Governor Patrick's popularity extends beyond Massachusetts. Touring the country in support of his friend President Barack Obama's reelection campaign, Patrick has drawn huge crowds, especially in the South.

Photo: Gov. Deval Patrick, right of red jacket, pitches in at MAB groundbreaking. Office of Governor Patrick // CC 2.0

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  • As a small business owner in Massachusetts, I can attest that mine, like many other business, grows in spite of the government. Our economy is anchored by non profit institutions, that's why we haven't had as deep a recession as other parts of the country, not because of Deval and the incompetent fat cats on Beacon Hill robbing us blind to pay public housing directors hundreds of thousands of dollars. Our state government is a dysfunctional, wasteful, and bloated bureaucracy filled with hacks, cronies, and patronage. Anyone that tells you otherwise is ignorant. Crony capitalism is not what America needs at the federal level, and that's just what Obama wants to give us. The best example of this is Solyndra.

    Posted by George Farley, 05/27/2012 1:08am (2 years ago)

  • I afraid Gary Hicks is correct. The minority populations are not getting the benefit of any job creation.

    But the numbers as they stand don't tell the whole truth. I'll explain by using unadjusted data from the Massachusetts Executive Office of Labor and Workforce Development.

    The city of Lawrence, the first minority majority city in the Commonwealth of Massachusetts, the unemployment rate went down from 15.7% to 12.9%. Sounds like it's moving in the right direction, doesn't it?

    The reality is that the difference between the number of people working went up from 26,909 to 26,944. Yup, a whole whopping increase of 35 people. However, about a thousand left the labor market.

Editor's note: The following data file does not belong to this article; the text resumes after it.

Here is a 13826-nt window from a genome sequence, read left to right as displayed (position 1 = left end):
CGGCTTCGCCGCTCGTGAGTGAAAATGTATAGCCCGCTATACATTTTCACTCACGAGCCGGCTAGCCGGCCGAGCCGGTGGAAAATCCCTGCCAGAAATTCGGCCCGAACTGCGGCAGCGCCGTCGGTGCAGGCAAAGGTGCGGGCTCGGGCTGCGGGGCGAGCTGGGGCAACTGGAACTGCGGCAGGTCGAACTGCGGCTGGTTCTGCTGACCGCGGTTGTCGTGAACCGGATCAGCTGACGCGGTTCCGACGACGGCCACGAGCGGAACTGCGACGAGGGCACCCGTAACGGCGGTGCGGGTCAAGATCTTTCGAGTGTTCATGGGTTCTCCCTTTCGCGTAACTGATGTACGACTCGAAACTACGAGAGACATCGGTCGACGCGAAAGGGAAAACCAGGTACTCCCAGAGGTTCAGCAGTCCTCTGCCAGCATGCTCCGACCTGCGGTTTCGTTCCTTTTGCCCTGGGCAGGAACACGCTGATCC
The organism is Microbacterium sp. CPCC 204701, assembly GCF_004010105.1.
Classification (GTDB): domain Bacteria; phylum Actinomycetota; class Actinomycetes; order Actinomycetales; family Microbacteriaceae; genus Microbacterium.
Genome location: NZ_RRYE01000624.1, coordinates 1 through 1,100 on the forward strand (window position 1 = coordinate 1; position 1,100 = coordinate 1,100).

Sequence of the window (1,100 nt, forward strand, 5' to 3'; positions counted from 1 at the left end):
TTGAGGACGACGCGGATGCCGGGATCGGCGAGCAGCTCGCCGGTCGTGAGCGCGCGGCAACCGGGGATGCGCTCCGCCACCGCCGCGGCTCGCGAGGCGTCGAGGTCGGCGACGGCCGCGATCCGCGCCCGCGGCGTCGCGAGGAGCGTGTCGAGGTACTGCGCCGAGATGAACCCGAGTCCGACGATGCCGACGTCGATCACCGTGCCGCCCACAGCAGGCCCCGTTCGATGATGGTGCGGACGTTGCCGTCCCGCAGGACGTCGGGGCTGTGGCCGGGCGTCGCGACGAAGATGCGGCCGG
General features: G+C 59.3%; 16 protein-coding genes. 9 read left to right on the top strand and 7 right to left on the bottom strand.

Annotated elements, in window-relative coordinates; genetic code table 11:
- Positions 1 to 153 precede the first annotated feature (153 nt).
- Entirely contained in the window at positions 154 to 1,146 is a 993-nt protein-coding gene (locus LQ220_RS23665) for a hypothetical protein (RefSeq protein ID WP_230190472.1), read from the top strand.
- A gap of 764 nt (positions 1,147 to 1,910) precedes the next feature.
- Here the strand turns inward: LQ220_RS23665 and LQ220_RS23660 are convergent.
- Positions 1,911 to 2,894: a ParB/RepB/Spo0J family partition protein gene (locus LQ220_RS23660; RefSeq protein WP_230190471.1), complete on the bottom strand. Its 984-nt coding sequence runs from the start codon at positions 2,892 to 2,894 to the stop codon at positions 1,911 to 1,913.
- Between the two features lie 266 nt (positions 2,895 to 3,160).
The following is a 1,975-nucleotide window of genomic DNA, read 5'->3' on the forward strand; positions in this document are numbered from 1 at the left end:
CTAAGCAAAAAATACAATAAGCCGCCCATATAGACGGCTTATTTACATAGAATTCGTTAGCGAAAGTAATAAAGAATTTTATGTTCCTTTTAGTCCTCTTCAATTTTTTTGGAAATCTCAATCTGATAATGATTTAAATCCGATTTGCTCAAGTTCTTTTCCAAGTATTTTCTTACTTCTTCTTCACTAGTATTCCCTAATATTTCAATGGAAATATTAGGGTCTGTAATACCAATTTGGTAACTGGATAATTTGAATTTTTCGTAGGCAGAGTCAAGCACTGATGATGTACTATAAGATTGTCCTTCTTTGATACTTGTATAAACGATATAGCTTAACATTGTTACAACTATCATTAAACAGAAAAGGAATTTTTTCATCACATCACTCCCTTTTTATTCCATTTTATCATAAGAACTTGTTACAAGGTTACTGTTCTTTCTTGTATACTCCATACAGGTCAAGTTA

Because there are fewer people in the labor market, people who still have no job and have quit looking, are underemployed or are off the unemployment rolls, the numbers look better.

    If Lawrence had the same number of people in the labor force as a year ago, unemployment would've gone down only one fifth of 1%.

    The labor force has shrunk in about 2/3 of all Massachusetts cities and towns. Jobless people are not being counted because they have given up looking for work.

    The jobless picture in Massachusetts, espeically among people of color, is not so rosy looking.

    Posted by José A Cruz, 05/26/2012 4:53pm (2 years ago)

  • being a former resident of boston, i have this awful gut-feeling that working persons of color didn't benefit too widely from any progress that was made.

    Posted by gary hicks, 05/25/2012 5:31pm (2 years ago)

  • Mr. Margolis the Boston Globe reported that the state of Massachusetts lost 143,000 jobs in the recession, which began in Massachusetts in May 2008, but has so far regained just 81,500 of those jobs . So presently we are still 60,000 short of the original figure from 2008. I also live in Boston. So can you be more specific on where these jobs are located?

    Posted by ismail, 05/23/2012 11:31pm (2 years ago)